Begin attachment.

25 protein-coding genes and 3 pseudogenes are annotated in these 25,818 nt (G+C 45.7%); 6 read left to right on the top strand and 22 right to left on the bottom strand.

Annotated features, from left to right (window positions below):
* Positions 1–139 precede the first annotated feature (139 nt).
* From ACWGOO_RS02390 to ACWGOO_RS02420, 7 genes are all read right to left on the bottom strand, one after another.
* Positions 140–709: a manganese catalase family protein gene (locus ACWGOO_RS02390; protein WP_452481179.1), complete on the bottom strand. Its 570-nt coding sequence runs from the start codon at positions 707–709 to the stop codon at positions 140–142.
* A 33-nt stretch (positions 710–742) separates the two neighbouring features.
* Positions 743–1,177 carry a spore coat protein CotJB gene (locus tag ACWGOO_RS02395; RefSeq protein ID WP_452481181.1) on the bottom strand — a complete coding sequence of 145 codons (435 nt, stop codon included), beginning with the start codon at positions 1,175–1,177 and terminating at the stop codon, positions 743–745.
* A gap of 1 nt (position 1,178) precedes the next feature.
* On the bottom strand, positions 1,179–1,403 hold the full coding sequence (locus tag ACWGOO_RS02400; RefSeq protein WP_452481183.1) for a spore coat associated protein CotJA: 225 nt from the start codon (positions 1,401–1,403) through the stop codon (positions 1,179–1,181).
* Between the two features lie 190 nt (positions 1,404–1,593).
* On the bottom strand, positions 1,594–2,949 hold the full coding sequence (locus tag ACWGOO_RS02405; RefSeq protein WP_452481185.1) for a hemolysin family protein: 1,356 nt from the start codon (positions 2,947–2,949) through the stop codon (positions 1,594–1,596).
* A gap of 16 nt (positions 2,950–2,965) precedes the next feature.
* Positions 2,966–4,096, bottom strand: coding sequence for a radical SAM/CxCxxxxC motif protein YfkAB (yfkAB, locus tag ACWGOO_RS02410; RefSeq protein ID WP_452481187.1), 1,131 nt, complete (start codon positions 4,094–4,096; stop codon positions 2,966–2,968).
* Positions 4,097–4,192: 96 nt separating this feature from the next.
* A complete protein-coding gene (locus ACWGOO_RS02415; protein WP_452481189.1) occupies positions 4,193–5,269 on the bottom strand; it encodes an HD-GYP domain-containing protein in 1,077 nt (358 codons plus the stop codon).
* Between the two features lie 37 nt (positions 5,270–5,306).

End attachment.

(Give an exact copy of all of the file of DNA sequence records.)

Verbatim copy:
25 protein-coding genes and 3 pseudogenes are annotated in these 25,818 nt (G+C 45.7%); 6 read left to right on the top strand and 22 right to left on the bottom strand.

Annotated features, from left to right (window positions below):
* Positions 1–139 precede the first annotated feature (139 nt).
* From ACWGOO_RS02390 to ACWGOO_RS02420, 7 genes are all read right to left on the bottom strand, one after another.
* Positions 140–709: a manganese catalase family protein gene (locus ACWGOO_RS02390; protein WP_452481179.1), complete on the bottom strand. Its 570-nt coding sequence runs from the start codon at positions 707–709 to the stop codon at positions 140–142.
* A 33-nt stretch (positions 710–742) separates the two neighbouring features.
* Positions 743–1,177 carry a spore coat protein CotJB gene (locus tag ACWGOO_RS02395; RefSeq protein ID WP_452481181.1) on the bottom strand — a complete coding sequence of 145 codons (435 nt, stop codon included), beginning with the start codon at positions 1,175–1,177 and terminating at the stop codon, positions 743–745.
* A gap of 1 nt (position 1,178) precedes the next feature.
* On the bottom strand, positions 1,179–1,403 hold the full coding sequence (locus tag ACWGOO_RS02400; RefSeq protein WP_452481183.1) for a spore coat associated protein CotJA: 225 nt from the start codon (positions 1,401–1,403) through the stop codon (positions 1,179–1,181).
* Between the two features lie 190 nt (positions 1,404–1,593).
* On the bottom strand, positions 1,594–2,949 hold the full coding sequence (locus tag ACWGOO_RS02405; RefSeq protein WP_452481185.1) for a hemolysin family protein: 1,356 nt from the start codon (positions 2,947–2,949) through the stop codon (positions 1,594–1,596).
* A gap of 16 nt (positions 2,950–2,965) precedes the next feature.
* Positions 2,966–4,096, bottom strand: coding sequence for a radical SAM/CxCxxxxC motif protein YfkAB (yfkAB, locus tag ACWGOO_RS02410; RefSeq protein ID WP_452481187.1), 1,131 nt, complete (start codon positions 4,094–4,096; stop codon positions 2,966–2,968).
* Positions 4,097–4,192: 96 nt separating this feature from the next.
* A complete protein-coding gene (locus ACWGOO_RS02415; protein WP_452481189.1) occupies positions 4,193–5,269 on the bottom strand; it encodes an HD-GYP domain-containing protein in 1,077 nt (358 codons plus the stop codon).
* Between the two features lie 37 nt (positions 5,270–5,306).